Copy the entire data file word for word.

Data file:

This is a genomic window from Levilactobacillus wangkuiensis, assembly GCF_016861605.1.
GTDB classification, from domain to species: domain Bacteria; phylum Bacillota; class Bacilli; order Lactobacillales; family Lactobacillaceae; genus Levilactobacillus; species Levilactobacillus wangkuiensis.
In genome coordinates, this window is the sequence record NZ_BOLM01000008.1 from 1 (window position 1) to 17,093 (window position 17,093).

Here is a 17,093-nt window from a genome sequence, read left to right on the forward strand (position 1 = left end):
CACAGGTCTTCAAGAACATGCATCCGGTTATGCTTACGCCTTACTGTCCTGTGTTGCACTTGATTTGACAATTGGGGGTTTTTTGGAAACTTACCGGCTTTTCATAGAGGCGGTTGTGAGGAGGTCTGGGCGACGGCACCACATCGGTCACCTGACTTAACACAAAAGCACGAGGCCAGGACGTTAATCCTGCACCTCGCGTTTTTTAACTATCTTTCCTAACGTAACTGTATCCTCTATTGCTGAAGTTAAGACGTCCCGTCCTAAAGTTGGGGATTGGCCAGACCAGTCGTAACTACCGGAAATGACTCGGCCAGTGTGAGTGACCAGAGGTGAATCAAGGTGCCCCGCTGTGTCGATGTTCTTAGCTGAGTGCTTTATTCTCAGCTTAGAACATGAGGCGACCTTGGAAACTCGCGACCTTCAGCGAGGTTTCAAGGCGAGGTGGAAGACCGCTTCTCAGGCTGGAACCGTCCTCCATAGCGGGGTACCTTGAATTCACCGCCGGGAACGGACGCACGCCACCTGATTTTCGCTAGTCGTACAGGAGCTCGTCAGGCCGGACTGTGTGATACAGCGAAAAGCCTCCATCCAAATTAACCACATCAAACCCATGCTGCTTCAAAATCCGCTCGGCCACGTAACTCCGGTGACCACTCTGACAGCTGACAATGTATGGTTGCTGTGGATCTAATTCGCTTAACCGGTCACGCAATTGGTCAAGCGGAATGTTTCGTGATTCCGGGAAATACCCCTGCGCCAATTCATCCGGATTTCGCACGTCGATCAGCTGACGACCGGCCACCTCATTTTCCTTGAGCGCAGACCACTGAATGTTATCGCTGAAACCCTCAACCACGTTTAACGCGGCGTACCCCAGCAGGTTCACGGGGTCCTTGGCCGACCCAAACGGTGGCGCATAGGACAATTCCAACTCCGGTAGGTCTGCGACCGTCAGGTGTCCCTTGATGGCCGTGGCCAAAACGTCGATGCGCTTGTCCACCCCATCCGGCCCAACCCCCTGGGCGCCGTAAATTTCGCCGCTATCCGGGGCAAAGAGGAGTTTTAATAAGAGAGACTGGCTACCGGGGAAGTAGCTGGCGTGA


This is a genomic window from Levilactobacillus wangkuiensis, assembly GCF_016861605.1.
GTDB classification, from domain to species: domain Bacteria; phylum Bacillota; class Bacilli; order Lactobacillales; family Lactobacillaceae; genus Levilactobacillus; species Levilactobacillus wangkuiensis.
In genome coordinates, this window is the sequence record NZ_BOLM01000008.1 from 1 (window position 1) to 17,093 (window position 17,093).

Here is a 17,093-nt window from a genome sequence, read left to right on the forward strand (position 1 = left end):
CACAGGTCTTCAAGAACATGCATCCGGTTATGCTTACGCCTTACTGTCCTGTGTTGCACTTGATTTGACAATTGGGGGTTTTTTGGAAACTTACCGGCTTTTCATAGAGGCGGTTGTGAGGAGGTCTGGGCGACGGCACCACATCGGTCACCTGACTTAACACAAAAGCACGAGGCCAGGACGTTAATCCTGCACCTCGCGTTTTTTAACTATCTTTCCTAACGTAACTGTATCCTCTATTGCTGAAGTTAAGACGTCCCGTCCTAAAGTTGGGGATTGGCCAGACCAGTCGTAACTACCGGAAATGACTCGGCCAGTGTGAGTGACCAGAGGTGAATCAAGGTGCCCCGCTGTGTCGATGTTCTTAGCTGAGTGCTTTATTCTCAGCTTAGAACATGAGGCGACCTTGGAAACTCGCGACCTTCAGCGAGGTTTCAAGGCGAGGTGGAAGACCGCTTCTCAGGCTGGAACCGTCCTCCATAGCGGGGTACCTTGAATTCACCGCCGGGAACGGACGCACGCCACCTGATTTTCGCTAGTCGTACAGGAGCTCGTCAGGCCGGACTGTGTGATACAGCGAAAAGCCTCCATCCAAATTAACCACATCAAACCCATGCTGCTTCAAAATCCGCTCGGCCACGTAACTCCGGTGACCACTCTGACAGCTGACAATGTATGGTTGCTGTGGATCTAATTCGCTTAACCGGTCACGCAATTGGTCAAGCGGAATGTTTCGTGATTCCGGGAAATACCCCTGCGCCAATTCATCCGGATTTCGCACGTCGATCAGCTGACGACCGGCCACCTCATTTTCCTTGAGCGCAGACCACTGAATGTTATCGCTGAAACCCTCAACCACGTTTAACGCGGCGTACCCCAGCAGGTTCACGGGGTCCTTGGCCGACCCAAACGGTGGCGCATAGGACAATTCCAACTCCGGTAGGTCTGCGACCGTCAGGTGTCCCTTGATGGCCGTGGCCAAAACGTCGATGCGCTTGTCCACCCCATCCGGCCCAACCCCCTGGGCGCCGTAAATTTCGCCGCTATCCGGGGCAAAGAGGAGTTTTAATAAGAGAGACTGGCTACCGGGGAAGTAGCTGGCGTGA